Beclin1 is a core molecule of the macroautophagy machinery. Although dysregulation of macroautophagy is known to be involved in metabolic disorders, the function of Beclin1 in adipocyte metabolism has not been investigated. In the present study, we aimed to study the role of Beclin1 in lipolysis and mitochondrial homeostasis of adipocytes.
Autophagic flux during lipolysis was examined in adipocytes cultured in vitro and in the adipose tissue of mice. Adipocyte-specific Beclin1 knockout (KO) mice were used to investigate the activities of Beclin1 in adipose tissues.
cAMP/PKA signaling increased the autophagic flux in adipocytes differentiated from C3H10T1/2 cells. In vivo autophagic flux was higher in the brown adipose tissue (BAT) than that in the white adipose tissue and was further increased by the β3 adrenergic receptor agonist CL316243. In addition, surgical denervation of BAT greatly reduced autophagic flux, indicating that sympathetic nerve activity is a major regulator of tissue autophagy. Adipocyte-specific KO of Beclin1 led to a hypertrophic enlargement of lipid droplets in BAT and impaired CL316243-induced lipolysis/lipid mobilization and energy expenditure. While short-term effects of Beclin1 deletion were characterized by an increase in mitochondrial proteins, long-term Beclin1 deletion led to severe disruption of autophagy, resulting in mitochondrial loss, and dramatically reduced the expression of genes involved in lipid metabolism. Consequently, adipose tissue underwent increased activation of cell death signaling pathways, macrophage recruitment, and inflammation, particularly in BAT.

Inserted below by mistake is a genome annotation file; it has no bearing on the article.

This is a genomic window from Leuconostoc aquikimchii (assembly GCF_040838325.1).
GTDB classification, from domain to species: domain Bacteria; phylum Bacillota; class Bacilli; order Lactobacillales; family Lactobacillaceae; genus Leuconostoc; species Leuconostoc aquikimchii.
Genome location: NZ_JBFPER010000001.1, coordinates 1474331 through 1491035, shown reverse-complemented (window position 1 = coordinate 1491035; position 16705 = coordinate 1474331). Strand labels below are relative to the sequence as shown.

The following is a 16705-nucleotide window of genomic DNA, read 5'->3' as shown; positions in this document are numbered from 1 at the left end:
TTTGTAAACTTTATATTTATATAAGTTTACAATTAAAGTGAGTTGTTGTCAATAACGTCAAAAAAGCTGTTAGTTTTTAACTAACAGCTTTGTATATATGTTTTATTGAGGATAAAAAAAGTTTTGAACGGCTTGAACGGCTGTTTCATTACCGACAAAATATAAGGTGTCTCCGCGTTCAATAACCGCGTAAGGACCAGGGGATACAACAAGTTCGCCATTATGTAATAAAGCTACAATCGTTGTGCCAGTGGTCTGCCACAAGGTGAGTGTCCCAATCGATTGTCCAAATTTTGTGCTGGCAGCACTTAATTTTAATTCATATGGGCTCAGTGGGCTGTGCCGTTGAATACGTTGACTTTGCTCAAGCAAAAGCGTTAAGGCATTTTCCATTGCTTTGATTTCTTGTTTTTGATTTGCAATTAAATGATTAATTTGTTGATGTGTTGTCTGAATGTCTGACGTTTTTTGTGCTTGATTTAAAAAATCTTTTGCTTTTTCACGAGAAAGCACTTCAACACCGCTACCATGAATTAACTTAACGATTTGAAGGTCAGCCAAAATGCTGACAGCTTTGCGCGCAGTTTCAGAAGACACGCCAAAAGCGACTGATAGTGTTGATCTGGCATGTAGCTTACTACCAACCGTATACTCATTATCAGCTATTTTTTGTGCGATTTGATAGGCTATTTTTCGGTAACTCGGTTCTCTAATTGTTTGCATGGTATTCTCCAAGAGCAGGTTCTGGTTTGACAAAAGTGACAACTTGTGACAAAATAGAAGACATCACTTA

The present study demonstrates the critical roles of Beclin1 in the maintenance of lipid metabolism and mitochondrial homeostasis in adipose tissues.